From last Friday night, here's my wraparound for MURDER BY DEATH, written by me and Courtney O'Brien. Lots of names. I stumbled a few times while taping this bad boy. Join me on TCM next Friday night for three more Neil Simon films, including THE GOODBYE GIRL. And now... MURDER BY DEATH.
Hello and welcome to TCM. I’m Ken Levine – a TV writer and director, and here to once again shine our “Friday Night Ppotlight” on the work of Neil Simon. Tonight we’re going to bring you two Neil Simon double features.
In our first pairing, we have movies showcasing Simon’s tongue-in-cheek take on the mystery genre. For the second helping, it’s a double order of movies set in and around hotels.
Up first we bring you the 1976 murder mystery spoof “Murder by Death,” a film that is very much a sign of the times.
In the mid-1970s, parodies were incredibly popular. Writers and directors were spoofing many genres – Mel Brooks first parodied the western genre with the wildly funny “Blazing Saddles,” and then he took on monster movies with “Young Frankenstein.” the year before, Woody Allen gave his own spin to sci-fi flicks with “Sleeper.” so Neil Simon decided to take on the murder mystery genre, writing this film directly for the screen and drawing influence from Agatha Christie’s best seller, “And Then There Were None.”
In “Murder by Death,” Simon poses the question, “who is the greatest gumshoe of them all?” He not only channels Miss Christie and her two major detectives – Miss Marple and Hercule Poirot – but also Dashiell Hammett’s Sam Spade, played most famously by Humphrey Bogart. Simon also includes his satirical versions of Nick and Nora Charles from the “Thin Man” film series, along with Charlie Chan.
All the names have been altered. Here you’ll meet Jessica Marbles, Milo Perrier, Sam Diamond, Dick and Dora Charleston, and Sidney Wang.
As you’ll see, Neil Simon and his producer Ray Stark rounded up an all-star cast: in alphabetical order, as they were billed: Eileen Brennan, Truman Capote -- yes, Truman Capote -- James Coco, Peter Falk, Alec Guinness, Elsa Lanchester, David Niven, Peter Sellers, Maggie Smith, and Nancy Walker.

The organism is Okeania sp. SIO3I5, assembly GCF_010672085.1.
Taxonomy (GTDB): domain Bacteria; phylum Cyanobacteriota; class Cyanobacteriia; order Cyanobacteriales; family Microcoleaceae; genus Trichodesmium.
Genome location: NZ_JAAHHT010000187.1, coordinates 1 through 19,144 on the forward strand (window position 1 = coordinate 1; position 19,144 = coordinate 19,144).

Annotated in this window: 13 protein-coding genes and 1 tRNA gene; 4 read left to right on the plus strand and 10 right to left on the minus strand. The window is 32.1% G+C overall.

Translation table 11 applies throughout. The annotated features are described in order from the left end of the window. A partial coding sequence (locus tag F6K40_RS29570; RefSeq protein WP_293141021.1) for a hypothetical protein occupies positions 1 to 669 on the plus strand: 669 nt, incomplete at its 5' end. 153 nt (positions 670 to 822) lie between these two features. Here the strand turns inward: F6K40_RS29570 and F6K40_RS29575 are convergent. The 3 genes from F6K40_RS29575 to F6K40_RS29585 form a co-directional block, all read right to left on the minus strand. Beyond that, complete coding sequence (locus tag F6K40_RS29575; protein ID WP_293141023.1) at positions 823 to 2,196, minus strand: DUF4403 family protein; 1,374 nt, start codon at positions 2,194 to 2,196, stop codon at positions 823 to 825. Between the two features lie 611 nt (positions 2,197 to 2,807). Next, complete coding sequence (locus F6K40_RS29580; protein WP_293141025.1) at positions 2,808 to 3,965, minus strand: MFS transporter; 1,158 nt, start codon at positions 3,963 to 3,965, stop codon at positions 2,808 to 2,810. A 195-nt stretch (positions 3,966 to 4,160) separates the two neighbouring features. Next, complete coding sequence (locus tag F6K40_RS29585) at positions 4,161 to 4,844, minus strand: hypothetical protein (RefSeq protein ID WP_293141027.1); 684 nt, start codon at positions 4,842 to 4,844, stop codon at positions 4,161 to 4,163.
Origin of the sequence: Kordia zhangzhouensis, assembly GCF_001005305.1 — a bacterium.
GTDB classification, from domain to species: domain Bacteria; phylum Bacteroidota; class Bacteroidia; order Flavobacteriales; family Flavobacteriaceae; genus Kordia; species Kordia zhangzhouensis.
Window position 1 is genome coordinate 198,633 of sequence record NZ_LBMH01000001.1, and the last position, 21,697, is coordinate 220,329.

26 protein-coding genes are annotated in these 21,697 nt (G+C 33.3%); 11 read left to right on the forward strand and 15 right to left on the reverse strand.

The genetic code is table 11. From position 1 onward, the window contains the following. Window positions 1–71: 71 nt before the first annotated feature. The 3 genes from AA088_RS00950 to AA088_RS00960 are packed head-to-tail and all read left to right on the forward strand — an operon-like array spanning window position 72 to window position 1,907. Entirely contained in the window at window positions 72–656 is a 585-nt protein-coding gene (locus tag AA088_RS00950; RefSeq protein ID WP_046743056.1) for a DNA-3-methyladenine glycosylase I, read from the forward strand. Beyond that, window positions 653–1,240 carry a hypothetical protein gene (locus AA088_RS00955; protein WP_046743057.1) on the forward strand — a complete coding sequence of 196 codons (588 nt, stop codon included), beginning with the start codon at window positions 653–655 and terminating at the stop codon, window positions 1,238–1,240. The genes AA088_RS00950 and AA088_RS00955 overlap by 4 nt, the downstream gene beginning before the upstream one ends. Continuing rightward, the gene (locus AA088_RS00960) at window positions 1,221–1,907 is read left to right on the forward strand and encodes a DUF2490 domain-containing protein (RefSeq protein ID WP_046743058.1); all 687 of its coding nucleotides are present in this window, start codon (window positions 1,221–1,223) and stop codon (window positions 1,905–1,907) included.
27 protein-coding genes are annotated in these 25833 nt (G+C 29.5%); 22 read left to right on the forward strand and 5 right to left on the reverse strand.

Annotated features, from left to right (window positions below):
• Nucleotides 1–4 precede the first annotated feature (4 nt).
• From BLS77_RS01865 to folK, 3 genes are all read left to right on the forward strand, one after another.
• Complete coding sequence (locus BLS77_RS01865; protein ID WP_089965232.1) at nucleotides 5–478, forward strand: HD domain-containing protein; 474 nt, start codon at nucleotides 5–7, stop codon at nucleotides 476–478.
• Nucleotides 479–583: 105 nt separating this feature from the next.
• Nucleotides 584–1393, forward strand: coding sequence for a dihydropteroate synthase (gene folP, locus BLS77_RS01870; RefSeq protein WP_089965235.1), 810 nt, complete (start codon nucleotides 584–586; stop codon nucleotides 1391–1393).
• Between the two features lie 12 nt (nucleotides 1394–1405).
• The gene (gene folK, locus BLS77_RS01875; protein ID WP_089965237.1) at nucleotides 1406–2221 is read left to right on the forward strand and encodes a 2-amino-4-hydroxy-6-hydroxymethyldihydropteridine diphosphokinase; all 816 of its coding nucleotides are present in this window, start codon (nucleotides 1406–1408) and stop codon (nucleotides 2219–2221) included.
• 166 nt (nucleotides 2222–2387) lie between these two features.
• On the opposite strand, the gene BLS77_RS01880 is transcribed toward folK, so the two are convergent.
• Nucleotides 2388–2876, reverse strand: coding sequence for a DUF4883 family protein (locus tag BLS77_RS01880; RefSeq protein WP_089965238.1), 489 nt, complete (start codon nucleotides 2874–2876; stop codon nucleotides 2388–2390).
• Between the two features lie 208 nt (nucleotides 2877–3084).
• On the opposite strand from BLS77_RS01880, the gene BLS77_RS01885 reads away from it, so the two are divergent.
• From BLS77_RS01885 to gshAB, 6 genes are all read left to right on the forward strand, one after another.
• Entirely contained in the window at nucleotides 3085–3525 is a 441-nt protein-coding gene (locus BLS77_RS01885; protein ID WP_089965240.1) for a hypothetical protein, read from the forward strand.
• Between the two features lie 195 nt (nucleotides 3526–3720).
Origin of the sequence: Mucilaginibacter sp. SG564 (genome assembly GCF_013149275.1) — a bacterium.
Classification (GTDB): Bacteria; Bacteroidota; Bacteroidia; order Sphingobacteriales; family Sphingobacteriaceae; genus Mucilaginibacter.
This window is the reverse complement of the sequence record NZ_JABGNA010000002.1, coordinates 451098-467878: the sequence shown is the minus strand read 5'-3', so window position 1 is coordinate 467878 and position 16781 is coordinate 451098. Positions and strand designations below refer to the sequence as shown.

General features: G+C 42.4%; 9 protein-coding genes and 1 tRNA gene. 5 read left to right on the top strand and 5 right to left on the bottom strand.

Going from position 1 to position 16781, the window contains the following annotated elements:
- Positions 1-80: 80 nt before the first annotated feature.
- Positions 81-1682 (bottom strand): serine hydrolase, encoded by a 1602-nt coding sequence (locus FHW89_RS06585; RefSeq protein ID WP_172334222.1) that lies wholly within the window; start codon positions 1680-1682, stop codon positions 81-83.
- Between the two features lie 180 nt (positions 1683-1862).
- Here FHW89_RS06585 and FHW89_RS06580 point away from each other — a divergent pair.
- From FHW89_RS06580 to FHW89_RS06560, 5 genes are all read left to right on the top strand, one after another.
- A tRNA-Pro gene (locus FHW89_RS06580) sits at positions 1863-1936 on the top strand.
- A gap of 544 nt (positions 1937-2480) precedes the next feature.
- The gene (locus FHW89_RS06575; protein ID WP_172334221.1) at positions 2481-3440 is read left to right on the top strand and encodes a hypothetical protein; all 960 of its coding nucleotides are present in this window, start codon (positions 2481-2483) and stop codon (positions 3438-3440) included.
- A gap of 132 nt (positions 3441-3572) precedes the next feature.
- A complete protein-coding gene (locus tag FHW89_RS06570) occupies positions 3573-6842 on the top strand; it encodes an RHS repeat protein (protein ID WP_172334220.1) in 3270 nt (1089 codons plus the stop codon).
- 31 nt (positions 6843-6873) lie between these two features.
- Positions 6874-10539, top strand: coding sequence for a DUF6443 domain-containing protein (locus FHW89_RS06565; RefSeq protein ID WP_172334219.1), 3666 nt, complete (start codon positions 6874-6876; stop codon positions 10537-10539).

Now. Warning: this is hardly a politically correct movie. Charlie Chan jokes alone are asking for it, but then to have Peter Sellers play the character – there are a few “yikes” moments in this film. From 1976, directed by Robert Moore, also with James Cromwell and Estelle Winwood, here’s Neil Simon’s “Murder by Death.”
Though some of the jokes and puns may not work, the major problem Neil Simon had with “Murder by Death,” and perhaps an issue for some of you as well, was the casting of Truman Capote as the eccentric millionaire, Lionel Twain. Ray Stark, the producer of the film, thought the sheer publicity of casting Capote would draw an audience – and he was right. “Murder by Death” was a big box office hit.
But Simon thought Capote was completely wrong for the role – especially since he had no acting experience – and it showed.
Simon’s first choice for the role was Orson Welles, who wanted to do it but unfortunately had another commitment.
Coming up next, another mystery spoof from Neil Simon -- this one starring Peter Falk, and a film that blends “Casablanca,” “the Maltese Falcon,” “To Have and Have Not,” and many other classic Hollywood mysteries.